If you’ve spent some time around Christian circles or gotten involved in Christian conversations long enough, you would have noticed that one of the issues we split hairs over is the issue of tithing.
To be sure we are on the same page, tithing is giving voluntarily one tenth of your income or produce to a church or a clergy.
Questions like “should a believer pay tithe?” “Isn’t tithing under the law?” “We are under grace hence should we pay tithe?” And many others have arisen from many circles on the issue of the giving of tithe.
Whilst some have chosen to stay on the fence as regards this issue, some others have chosen to pick sides at the different extremes of the bar.
Before I go on with this, I’d love to set some things straight.
First, Doctrines stem from a place of personal relationship with God. Therefore, as you progress in your walk with God, you begin to learn the things that are custom made for you and are required of you by God and the things that are not.
Secondly, you won’t go to hell for not paying tithe. The Bible is very clear on what makes one a candidate for heaven which is believing in the death and resurrection of Jesus as well as confessing that Jesus is Lord (Romans 10:9).
Thirdly, you can be extremely wealthy without paying tithe. Real money is based on a set of natural principles of value and tithing is not one of them. I can give examples over and over again of people who don’t believe that God exists and are by all standards, wealthy.
Lastly, the Bible is like a mountain and one’s interpretation of the bible is based on the side on you are standing. This explains why 5 pastors can preach on the same bible verse and interpret it to mean 5 different things or 10 if there’s a second service. LOL.
That said, let’s do a little research on the origin of tithing to validate whether or not a Christian should be committed to giving God a particular percentage of his/her income.
The principle of tithing is derived from the father of Faith – Abraham who before the commencement of the Law gave tithes to Melchizedek based on a victory that God had given him (Genesis 14:19 – 20). This also repeats itself in Jacob (Genesis 28: 20 – 22) who made a vow to God to give a tenth of everything based on a personal encounter he had with God.
It was this model that gave birth to tithing when the law came to fulfilment but this time, it took on several patterns (The book of numbers and Deuteronomy explains this in details).
Tithing under the law was a covenant for prosperity between God and his people and also attracted a curse, the one that reflects itself in the book of Malachi which has fast become a popular tithe scripture. However, the purpose of tithing was clear; to take care of the priests and the Levites.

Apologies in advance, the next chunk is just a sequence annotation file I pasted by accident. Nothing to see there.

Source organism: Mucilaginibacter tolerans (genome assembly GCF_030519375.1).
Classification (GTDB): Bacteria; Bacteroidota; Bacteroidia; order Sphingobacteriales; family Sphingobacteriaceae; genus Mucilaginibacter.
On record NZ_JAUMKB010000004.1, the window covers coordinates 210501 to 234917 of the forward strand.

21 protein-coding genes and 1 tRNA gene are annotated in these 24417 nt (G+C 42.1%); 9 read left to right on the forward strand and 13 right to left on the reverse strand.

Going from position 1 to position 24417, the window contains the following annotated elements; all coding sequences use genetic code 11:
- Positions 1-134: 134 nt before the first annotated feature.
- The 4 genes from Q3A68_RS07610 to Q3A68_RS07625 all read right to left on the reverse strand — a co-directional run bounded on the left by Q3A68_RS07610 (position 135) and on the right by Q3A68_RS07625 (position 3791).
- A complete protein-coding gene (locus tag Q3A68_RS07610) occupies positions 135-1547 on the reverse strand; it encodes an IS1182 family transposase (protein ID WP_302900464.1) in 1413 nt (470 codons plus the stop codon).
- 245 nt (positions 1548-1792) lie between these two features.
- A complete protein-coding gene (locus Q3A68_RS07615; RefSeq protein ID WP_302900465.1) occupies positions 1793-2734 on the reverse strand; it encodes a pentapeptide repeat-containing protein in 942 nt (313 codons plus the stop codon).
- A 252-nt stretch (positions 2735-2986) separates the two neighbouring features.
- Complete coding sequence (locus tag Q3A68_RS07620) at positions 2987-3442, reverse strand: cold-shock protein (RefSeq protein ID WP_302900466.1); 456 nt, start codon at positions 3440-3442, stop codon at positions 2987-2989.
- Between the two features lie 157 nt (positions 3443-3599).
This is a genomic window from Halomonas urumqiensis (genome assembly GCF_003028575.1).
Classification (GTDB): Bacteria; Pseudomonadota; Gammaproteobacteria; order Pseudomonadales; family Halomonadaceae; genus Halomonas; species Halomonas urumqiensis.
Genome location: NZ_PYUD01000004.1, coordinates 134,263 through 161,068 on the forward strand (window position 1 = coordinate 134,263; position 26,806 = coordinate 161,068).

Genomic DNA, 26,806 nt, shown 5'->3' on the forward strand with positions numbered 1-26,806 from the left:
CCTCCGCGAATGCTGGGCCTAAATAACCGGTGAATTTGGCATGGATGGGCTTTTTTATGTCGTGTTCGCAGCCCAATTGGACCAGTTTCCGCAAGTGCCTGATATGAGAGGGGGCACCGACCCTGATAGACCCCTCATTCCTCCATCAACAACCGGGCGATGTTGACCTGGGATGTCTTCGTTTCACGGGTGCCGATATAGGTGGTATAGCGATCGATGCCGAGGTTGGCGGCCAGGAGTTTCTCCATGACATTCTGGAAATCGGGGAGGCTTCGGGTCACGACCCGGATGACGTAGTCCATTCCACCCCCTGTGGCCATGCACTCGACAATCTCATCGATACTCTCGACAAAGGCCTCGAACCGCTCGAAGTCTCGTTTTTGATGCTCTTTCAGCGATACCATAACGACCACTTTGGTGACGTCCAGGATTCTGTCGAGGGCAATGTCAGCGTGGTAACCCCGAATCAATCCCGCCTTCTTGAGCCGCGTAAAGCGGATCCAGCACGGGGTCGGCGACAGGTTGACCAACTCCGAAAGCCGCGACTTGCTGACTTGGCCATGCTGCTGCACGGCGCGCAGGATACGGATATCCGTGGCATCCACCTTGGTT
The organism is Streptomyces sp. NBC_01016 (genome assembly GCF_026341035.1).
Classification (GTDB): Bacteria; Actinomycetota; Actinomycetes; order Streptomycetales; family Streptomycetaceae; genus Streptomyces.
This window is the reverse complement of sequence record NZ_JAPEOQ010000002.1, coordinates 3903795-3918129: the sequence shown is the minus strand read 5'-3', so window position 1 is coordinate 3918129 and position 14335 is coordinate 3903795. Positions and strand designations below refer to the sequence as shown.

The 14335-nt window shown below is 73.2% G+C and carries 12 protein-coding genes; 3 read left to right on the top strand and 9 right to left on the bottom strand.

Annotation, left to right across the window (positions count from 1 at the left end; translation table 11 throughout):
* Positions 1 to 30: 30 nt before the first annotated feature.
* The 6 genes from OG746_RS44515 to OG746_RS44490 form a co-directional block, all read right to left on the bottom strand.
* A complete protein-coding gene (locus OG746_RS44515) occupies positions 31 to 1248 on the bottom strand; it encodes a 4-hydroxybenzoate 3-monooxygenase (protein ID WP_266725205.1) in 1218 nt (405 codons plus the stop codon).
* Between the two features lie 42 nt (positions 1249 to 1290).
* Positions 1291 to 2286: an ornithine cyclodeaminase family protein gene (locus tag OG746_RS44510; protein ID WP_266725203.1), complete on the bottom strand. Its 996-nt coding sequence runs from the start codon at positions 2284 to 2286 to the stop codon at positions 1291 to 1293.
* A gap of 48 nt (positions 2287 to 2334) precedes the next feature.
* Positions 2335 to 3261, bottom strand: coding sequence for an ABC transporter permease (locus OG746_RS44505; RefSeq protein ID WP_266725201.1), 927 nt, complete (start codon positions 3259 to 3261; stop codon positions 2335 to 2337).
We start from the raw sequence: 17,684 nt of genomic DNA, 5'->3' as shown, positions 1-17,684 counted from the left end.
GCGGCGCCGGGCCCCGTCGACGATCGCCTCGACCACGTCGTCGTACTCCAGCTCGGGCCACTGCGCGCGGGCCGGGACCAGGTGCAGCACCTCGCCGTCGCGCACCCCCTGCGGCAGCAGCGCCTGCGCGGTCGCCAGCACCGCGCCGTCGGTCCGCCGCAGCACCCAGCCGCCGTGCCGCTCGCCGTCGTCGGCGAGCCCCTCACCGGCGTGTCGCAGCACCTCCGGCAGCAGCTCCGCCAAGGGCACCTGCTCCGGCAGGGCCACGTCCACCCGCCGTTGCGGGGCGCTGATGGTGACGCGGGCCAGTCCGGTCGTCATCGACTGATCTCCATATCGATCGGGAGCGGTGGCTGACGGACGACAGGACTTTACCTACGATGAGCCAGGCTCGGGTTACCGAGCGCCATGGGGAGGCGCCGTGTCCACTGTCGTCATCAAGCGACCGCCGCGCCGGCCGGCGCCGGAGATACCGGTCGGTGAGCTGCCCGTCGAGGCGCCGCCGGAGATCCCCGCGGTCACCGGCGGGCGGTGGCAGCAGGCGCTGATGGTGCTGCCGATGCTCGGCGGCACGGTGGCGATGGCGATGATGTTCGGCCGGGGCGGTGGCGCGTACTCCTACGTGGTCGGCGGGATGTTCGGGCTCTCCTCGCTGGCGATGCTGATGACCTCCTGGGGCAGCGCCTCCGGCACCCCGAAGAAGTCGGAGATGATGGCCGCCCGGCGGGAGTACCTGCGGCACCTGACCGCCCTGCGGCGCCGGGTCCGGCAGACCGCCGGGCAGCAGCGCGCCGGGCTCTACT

Between then and now, times have changed; dispensations have changed and we are no longer under a curse. The New Testament Christian bases his decisions on the promptings of the spirit and a personal walk with God. The
The mindset, therefore, of a new testament Christian should be that God owns all of his /her resources (both financial and otherwise) and can lay claim to any percentage at will. We are only stewards of these resources; God is the ultimate owner. With this in mind, giving a particular percentage of your income on a regular basis wouldn’t be anything to bother yourself over because the moment there is a need for more, He wouldn’t have to negotiate with you over it. I have heard several stories of people who committedly give ninety percent of their income to the church and very committed to doing that. It would be unfair to say these ones don’t pay tithe based on your own perception of God. That settled, I believe choosing a percentage to give to God should be something to mince matters over. It’s a completely personal decision. The fact that you give tithe doesn’t make you closer to God or a better Christian than one who doesn’t.
TO WHOM DO WE GIVE TITHE?
Tithe is given to the Church where you receive your major spiritual nourishment from and no, it is not charity and is not given to people to solve their financial problems or whatever problem they might be facing.
Whilst some argue that there are specific times when they receive particular instructions from God on giving their tithe to solve the needs of others, I bet to disagree.
Giving to charity and paying tithe are meant for two different purposes hence mixing them up makes them lose their individual uniqueness.
Here’s what I would advise; the decision of whether or not to pay tithe is ultimately yours to make and you should not be coerced into doing it.